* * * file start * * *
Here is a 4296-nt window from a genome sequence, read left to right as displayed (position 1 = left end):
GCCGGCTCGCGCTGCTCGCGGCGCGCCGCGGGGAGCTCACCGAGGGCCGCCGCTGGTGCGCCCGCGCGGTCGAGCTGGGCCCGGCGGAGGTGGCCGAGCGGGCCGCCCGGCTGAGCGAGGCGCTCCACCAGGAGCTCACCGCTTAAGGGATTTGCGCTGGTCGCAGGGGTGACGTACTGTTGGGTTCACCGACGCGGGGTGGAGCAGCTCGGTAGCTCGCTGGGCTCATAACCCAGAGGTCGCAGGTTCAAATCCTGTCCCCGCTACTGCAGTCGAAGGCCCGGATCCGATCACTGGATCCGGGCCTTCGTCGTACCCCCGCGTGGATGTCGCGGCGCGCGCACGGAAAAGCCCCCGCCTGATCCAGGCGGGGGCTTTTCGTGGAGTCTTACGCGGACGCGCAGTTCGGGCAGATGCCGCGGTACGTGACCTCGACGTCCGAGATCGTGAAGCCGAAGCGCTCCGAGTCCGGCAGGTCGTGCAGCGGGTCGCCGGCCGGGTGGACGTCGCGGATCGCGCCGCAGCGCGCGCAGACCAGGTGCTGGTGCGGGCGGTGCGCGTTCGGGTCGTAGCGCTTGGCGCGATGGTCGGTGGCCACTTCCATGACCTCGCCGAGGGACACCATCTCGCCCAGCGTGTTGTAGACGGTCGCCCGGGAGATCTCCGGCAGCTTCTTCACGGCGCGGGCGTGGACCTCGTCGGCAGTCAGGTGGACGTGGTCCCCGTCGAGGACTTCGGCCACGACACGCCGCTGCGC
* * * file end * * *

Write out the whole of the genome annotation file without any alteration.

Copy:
Here is a 4296-nt window from a genome sequence, read left to right as displayed (position 1 = left end):
GCCGGCTCGCGCTGCTCGCGGCGCGCCGCGGGGAGCTCACCGAGGGCCGCCGCTGGTGCGCCCGCGCGGTCGAGCTGGGCCCGGCGGAGGTGGCCGAGCGGGCCGCCCGGCTGAGCGAGGCGCTCCACCAGGAGCTCACCGCTTAAGGGATTTGCGCTGGTCGCAGGGGTGACGTACTGTTGGGTTCACCGACGCGGGGTGGAGCAGCTCGGTAGCTCGCTGGGCTCATAACCCAGAGGTCGCAGGTTCAAATCCTGTCCCCGCTACTGCAGTCGAAGGCCCGGATCCGATCACTGGATCCGGGCCTTCGTCGTACCCCCGCGTGGATGTCGCGGCGCGCGCACGGAAAAGCCCCCGCCTGATCCAGGCGGGGGCTTTTCGTGGAGTCTTACGCGGACGCGCAGTTCGGGCAGATGCCGCGGTACGTGACCTCGACGTCCGAGATCGTGAAGCCGAAGCGCTCCGAGTCCGGCAGGTCGTGCAGCGGGTCGCCGGCCGGGTGGACGTCGCGGATCGCGCCGCAGCGCGCGCAGACCAGGTGCTGGTGCGGGCGGTGCGCGTTCGGGTCGTAGCGCTTGGCGCGATGGTCGGTGGCCACTTCCATGACCTCGCCGAGGGACACCATCTCGCCCAGCGTGTTGTAGACGGTCGCCCGGGAGATCTCCGGCAGCTTCTTCACGGCGCGGGCGTGGACCTCGTCGGCAGTCAGGTGGACGTGGTCCCCGTCGAGGACTTCGGCCACGACACGCCGCTGCGC